Defending Longino's Social Epistemology:: 10 Works Cited
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ABSTRACT: Though many agree that we need to account for the role that social factors play in inquiry, developing a viable social epistemology has proved to be a difficult task. According to Longino, it is the processes that make inquiry possible that are aptly described as social, for they require a number of people to sustain them. These processes not only facilitate inquiry, but also ensure that the results of inquiry are more than mere subjective opinions, and thus deserve to be called knowledge. In this paper, I explain Longino’s epistemology and defend it against criticisms recently raised by Kitcher, Schmitt and Solomon. Longino rightly recognizes that not all social factors have the same (adverse) effect on inquiry. She also recommends that we reconceptualize ‘knowledge,’ distinguishing knowledge from opinion by reference to a social standard.
Though it is agreed that epistemologists need to account for the role social factors play in inquiry, developing a viable social epistemology has proved to be a difficult task. According to Longino, it is the processes that make inquiry possible that are social, requiring a number of people to sustain them. These processes, she claims, not only facilitate inquiry, but also ensure that the results of inquiry are more than mere subjective opinions, and thus deserve to be called "knowledge." Here, I want to both explain and defend Longino's epistemology.
Longino defines her account of scientific knowledge relative to positivist and wholist accounts. Though many regard positivism as offering an untenable account of science, because "no comparable sweeping and detailed philosophical view has replaced it," Longino believes that it still needs to be reckoned with (L1990, 21). Wholists are significant because they have been the greatest critics of positivism. After presenting these accounts, and explaining the difficulties that Longino has with them, I will present Longino's own account of scientific knowledge and inquiry.
This discussion focuses on two issues: the relationship between evidence and hypotheses; and, the role of "contextual" values in inquiry. Longino contrasts contextual values with constitutive values. The latter, the "values generated from an understanding of the goals of scientific inquiry," "are the source of the rules determining what constitutes acceptable scientific practice or scientific method" (L1990, 4). That these values influence inquiry is not a problem. But the former, "personal, social, and cultural values," are thought to threaten the integrity of scientific inquiry (L1990, 4-5).
According to positivists, "the fundamental base of inquiry, the source of confirming or disconfirming instances, is a set of .
.. observation statements that are established independently of any theory" (L1990, 26). (2) Observation statements, expressed in a theory-neutral language, provide a foundation for our theories. Theories are true insofar as they are confirmed by observations. Further, positivists construe the relation between evidence and hypotheses to be syntactic (L1990, 23). Consequently, "what would count as evidence for a hypothesis is determined by the form of the hypothesis sentences and evidence sentences not by their content" (L1990, 48). The criteria for confirmation is similar to "the formal criteria for the validity of deductive arguments" (L1990, 23). By construing hypotheses and evidence to be related syntactically, positivists ensure that "inference to a hypothesis is not mediated by possibly value-laden assumptions" (L1990, 48). Positivists regard such assumptions as a threat to the integrity of scientific inquiry.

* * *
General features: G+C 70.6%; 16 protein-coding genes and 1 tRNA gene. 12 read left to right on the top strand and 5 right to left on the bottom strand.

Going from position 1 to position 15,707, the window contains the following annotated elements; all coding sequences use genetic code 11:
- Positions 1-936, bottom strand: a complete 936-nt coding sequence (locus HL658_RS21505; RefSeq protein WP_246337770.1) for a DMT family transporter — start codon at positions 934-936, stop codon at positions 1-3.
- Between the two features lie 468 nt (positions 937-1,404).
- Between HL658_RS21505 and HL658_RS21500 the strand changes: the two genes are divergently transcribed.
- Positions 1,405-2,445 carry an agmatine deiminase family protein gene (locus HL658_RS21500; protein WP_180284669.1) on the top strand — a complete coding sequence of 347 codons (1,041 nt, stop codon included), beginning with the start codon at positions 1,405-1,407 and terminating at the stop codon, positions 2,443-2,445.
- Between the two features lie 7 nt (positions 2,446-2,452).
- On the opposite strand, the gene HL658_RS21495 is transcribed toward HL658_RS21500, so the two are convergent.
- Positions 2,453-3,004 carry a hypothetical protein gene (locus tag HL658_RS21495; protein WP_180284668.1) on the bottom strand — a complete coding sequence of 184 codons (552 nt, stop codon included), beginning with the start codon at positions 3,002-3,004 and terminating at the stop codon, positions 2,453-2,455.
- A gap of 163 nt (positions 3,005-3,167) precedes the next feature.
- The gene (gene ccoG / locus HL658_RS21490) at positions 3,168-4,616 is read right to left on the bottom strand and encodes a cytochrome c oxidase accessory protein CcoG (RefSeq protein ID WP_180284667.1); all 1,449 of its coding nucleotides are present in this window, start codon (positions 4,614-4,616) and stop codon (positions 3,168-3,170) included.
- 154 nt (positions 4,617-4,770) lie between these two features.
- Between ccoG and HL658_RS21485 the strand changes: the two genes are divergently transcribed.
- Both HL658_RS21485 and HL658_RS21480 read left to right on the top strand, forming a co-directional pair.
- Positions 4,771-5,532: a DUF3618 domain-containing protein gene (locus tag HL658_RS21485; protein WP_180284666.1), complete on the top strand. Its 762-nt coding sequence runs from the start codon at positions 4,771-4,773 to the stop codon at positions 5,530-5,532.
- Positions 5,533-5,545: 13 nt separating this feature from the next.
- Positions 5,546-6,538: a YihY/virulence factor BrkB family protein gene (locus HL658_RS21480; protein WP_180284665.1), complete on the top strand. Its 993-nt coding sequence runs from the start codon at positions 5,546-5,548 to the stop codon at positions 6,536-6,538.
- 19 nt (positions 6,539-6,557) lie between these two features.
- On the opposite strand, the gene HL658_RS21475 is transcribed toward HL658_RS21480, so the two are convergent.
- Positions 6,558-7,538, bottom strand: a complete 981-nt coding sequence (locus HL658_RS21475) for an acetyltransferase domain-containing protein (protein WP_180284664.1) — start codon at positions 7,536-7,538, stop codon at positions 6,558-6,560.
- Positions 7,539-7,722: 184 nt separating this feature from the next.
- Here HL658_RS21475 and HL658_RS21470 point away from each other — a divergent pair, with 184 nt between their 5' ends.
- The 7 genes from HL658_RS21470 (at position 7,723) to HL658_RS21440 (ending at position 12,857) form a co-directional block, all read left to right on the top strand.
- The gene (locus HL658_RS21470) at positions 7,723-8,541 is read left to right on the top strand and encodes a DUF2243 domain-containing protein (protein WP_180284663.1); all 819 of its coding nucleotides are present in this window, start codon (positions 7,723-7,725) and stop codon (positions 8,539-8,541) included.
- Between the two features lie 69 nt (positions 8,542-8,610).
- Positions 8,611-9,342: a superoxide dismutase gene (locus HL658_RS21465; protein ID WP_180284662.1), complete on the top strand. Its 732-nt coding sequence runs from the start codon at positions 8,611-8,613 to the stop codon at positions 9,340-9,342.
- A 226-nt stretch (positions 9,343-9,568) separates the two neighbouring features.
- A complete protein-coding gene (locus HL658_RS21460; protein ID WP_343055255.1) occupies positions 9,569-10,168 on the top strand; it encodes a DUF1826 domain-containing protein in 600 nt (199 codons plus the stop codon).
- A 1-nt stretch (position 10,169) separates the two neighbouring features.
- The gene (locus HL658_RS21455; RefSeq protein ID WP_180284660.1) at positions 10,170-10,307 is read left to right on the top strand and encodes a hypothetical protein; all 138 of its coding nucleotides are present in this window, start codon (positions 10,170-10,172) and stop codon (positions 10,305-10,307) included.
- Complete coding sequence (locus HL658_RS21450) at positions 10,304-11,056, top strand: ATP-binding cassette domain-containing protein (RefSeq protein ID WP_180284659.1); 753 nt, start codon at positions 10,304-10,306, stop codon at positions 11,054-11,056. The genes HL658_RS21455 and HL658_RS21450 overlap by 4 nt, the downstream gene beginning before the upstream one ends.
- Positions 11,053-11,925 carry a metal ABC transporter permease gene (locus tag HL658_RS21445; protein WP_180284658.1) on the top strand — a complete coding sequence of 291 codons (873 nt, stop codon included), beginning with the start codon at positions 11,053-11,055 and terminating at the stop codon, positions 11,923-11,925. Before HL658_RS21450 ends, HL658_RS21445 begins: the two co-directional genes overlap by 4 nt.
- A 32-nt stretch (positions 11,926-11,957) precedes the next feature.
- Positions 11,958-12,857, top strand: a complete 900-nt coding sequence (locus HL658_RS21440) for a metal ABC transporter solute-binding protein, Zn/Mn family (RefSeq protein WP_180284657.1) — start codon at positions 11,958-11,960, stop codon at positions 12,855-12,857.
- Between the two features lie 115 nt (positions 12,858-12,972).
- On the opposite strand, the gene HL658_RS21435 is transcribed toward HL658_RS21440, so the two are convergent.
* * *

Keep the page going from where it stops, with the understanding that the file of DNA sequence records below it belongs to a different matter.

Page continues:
They acknowledge that scientific inquiry is not completely value-free, allowing "for a subjective, nonempirical element in scientific inquiry by distinguishing between a context of discovery and a context of justification" (L1990, 64). Though values may play a causal role in the context of discovery, "in the context of justification these generative factors are disregarded, and the hypothesis is considered only in relation to its observable consequences, which determine its acceptability" (L1990, 64-5).
Consider the wholists' account. (3) Wholists reject the positivists' "fundamental assumption of the independence of observation from theory" (L1990, 26). They argue that "confirming or disconfirming observations ... cannot be specified independently of a theory but are themselves given content, at least in part, by theory and described in language whose meaning [is] dependent on the whole of a theory" (L1990, 27).
The consequence of theory-ladenness is incommensurability: two (or more) opposing theories accounting for the same phenomena cannot be compared with each other and against 'the facts' in any way that enables us to determine which is false and which, if any, true. (L1990, 27)
Because competing theories are incommensurable "theory choice in science is no longer a uniquely pure expression of rationality and objectivity but is described as nonrational or irrational, and certainly not evidence determined" (L1990, 27). Wholists believe that a scientist's values may be responsible for determining which theory she accepts.
Longino finds both accounts unacceptable. Consider her criticism of positivism. First, Longino claims that the positivists are mistaken in believing that there is a theory-independent language of observation statements. She claims that "the absolute and unambiguous nature of evidential relations presented in the positivist view cannot accommodate the facts of scientific change" (L1990, 81). Sometimes advocates of competing theories appeal to the same body of data as support for their competing theories. Were evidence as unequivocal as the positivists suggest, this should not happen.
Second, Longino believes that the positivists are mistaken in regarding the relation between evidence and hypotheses as syntactic.